Matrix Metalloproteinases in Pulmonary and Central Nervous System Tuberculosis-A Review.
Rohlwink UK., Walker NF., Ordonez AA., Li YJ., Tucker EW., Elkington PT., Wilkinson RJ., Wilkinson KA.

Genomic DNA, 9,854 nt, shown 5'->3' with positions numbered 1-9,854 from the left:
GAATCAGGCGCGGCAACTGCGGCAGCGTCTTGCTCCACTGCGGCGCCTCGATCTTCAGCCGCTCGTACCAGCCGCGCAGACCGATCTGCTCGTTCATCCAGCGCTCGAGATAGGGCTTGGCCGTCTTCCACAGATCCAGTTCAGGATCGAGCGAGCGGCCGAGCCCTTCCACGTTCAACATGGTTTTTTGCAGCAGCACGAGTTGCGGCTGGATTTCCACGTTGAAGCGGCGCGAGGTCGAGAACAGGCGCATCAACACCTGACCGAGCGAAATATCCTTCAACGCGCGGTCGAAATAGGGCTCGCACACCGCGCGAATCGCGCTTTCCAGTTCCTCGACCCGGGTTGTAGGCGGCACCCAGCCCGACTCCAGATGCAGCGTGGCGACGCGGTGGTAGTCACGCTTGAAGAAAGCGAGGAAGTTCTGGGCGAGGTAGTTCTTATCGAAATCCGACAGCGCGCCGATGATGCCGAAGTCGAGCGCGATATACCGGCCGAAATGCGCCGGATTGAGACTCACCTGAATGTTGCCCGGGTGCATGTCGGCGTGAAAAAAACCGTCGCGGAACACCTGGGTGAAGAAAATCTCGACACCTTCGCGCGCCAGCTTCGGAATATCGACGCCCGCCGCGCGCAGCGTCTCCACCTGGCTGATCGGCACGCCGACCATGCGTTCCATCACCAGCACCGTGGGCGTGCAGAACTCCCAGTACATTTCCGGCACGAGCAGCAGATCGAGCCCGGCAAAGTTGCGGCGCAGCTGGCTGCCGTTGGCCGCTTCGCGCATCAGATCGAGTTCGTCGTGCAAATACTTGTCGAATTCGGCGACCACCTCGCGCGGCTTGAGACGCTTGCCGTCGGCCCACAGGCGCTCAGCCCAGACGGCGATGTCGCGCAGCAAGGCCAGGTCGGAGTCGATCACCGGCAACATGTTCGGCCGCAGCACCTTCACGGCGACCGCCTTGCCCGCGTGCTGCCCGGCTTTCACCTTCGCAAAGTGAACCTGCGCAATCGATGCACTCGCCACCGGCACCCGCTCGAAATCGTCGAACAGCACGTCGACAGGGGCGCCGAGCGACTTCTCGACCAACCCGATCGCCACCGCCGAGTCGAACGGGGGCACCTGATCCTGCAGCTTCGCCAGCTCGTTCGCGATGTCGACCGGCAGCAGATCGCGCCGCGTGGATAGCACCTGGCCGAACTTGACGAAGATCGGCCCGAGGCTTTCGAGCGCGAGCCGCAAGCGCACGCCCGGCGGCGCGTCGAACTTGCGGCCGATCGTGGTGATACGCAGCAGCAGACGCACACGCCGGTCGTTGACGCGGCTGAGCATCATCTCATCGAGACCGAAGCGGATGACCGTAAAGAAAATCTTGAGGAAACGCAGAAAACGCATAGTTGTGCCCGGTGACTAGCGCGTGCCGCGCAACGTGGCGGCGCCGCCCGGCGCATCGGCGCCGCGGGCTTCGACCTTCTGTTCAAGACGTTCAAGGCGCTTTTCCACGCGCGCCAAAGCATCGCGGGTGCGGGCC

Tuberculosis (TB) remains the single biggest infectious cause of death globally, claiming almost two million lives and causing disease in over 10 million individuals annually. Matrix metalloproteinases (MMPs) are a family of proteolytic enzymes with various physiological roles implicated as key factors contributing to the spread of TB. They are involved in the breakdown of lung extracellular matrix and the consequent release of Mycobacterium tuberculosis bacilli into the airways. Evidence demonstrates that MMPs also play a role in central nervous system (CNS) tuberculosis, as they contribute to the breakdown of the blood brain barrier and are associated with poor outcome in adults with tuberculous meningitis (TBM). However, in pediatric TBM, data indicate that MMPs may play a role in both pathology and recovery of the developing brain. MMPs also have a significant role in HIV-TB-associated immune reconstitution inflammatory syndrome in the lungs and the brain, and their modulation offers potential novel therapeutic avenues. This is a review of recent research on MMPs in pulmonary and CNS TB in adults and children and in the context of co-infection with HIV. We summarize different methods of MMP investigation and discuss the translational implications of MMP inhibition to reduce immunopathology.